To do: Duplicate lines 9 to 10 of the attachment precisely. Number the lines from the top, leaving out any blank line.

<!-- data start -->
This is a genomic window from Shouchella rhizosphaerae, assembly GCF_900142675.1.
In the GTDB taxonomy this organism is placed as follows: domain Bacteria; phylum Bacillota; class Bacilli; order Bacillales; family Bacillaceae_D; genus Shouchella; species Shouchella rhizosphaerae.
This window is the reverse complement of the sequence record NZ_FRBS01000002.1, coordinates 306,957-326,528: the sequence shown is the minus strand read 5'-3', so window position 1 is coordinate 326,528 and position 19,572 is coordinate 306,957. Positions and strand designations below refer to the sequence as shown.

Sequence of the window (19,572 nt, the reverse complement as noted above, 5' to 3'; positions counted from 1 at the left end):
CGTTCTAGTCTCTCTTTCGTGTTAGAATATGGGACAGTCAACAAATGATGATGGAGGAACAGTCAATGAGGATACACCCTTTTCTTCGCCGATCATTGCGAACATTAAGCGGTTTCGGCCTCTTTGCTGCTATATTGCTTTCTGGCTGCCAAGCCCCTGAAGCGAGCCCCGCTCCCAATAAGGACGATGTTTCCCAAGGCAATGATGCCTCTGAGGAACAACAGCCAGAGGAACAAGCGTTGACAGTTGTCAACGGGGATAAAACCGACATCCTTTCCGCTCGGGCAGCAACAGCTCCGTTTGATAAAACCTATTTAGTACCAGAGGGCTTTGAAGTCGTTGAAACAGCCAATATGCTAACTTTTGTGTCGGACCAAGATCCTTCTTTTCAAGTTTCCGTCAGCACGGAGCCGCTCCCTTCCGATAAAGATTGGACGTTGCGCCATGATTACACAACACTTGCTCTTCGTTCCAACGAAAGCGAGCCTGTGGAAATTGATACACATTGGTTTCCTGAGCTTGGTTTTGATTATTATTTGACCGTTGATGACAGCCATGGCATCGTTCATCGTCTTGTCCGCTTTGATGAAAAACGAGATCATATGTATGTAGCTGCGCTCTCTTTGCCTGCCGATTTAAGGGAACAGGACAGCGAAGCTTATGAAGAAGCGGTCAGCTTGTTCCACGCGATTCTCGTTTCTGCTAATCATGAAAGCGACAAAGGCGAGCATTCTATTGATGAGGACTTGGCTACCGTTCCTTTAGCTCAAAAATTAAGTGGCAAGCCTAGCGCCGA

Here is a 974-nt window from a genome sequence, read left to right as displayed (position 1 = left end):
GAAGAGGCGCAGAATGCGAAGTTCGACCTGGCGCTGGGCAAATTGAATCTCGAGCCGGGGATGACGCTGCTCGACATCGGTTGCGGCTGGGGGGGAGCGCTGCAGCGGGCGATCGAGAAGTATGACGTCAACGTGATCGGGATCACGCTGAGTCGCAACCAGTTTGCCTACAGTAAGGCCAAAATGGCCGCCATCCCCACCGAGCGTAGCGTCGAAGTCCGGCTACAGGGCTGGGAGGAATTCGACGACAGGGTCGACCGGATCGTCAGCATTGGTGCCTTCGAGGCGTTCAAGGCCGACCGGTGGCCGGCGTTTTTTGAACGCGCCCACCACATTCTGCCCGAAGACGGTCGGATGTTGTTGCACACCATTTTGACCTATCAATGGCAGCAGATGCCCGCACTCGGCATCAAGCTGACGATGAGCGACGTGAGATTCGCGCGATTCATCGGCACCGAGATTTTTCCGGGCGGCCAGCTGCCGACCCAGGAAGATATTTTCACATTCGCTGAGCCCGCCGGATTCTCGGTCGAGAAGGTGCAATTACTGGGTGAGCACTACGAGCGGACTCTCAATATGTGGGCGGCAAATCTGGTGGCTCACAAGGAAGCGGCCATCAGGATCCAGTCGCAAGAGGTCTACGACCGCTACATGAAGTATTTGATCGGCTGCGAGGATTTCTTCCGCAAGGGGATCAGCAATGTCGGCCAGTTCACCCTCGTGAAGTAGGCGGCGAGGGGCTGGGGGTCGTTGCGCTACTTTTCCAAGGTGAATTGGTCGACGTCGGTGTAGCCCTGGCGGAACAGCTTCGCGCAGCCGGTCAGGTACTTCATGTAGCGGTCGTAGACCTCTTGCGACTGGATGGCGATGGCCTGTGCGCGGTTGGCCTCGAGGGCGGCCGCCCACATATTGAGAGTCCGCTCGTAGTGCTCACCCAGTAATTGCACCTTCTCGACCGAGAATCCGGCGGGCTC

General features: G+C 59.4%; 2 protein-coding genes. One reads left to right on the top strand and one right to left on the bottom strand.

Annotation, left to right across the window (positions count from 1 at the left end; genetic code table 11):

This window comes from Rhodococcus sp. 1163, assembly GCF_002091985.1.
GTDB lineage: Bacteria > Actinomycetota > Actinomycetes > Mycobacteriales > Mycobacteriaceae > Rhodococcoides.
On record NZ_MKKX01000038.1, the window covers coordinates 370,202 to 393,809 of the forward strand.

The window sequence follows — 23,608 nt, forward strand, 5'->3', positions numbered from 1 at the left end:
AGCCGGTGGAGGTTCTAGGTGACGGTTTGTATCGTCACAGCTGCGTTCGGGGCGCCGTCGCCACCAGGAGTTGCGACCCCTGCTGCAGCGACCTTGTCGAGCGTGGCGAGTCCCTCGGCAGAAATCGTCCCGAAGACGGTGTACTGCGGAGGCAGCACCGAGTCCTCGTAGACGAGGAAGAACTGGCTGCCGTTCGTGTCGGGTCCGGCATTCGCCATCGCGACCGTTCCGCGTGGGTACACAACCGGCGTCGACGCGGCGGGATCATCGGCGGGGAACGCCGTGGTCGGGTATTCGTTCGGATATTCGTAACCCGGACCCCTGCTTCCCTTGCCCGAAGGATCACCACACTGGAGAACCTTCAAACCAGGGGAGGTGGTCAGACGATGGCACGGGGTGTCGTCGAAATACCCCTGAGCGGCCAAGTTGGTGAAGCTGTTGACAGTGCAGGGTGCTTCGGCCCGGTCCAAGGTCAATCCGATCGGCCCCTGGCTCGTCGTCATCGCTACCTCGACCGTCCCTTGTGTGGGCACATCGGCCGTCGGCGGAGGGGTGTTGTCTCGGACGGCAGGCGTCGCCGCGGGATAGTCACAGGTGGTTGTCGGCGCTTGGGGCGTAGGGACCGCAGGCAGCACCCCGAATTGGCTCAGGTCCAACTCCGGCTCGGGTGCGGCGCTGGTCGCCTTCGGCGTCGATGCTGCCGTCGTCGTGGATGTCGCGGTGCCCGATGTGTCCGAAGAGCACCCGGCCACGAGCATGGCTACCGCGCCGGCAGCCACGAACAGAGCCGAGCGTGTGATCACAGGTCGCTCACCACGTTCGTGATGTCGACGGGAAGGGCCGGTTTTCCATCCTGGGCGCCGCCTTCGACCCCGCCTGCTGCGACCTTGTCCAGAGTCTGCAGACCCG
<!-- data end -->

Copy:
Annotation, left to right across the window (positions count from 1 at the left end; genetic code table 11):

This window comes from Rhodococcus sp. 1163, assembly GCF_002091985.1.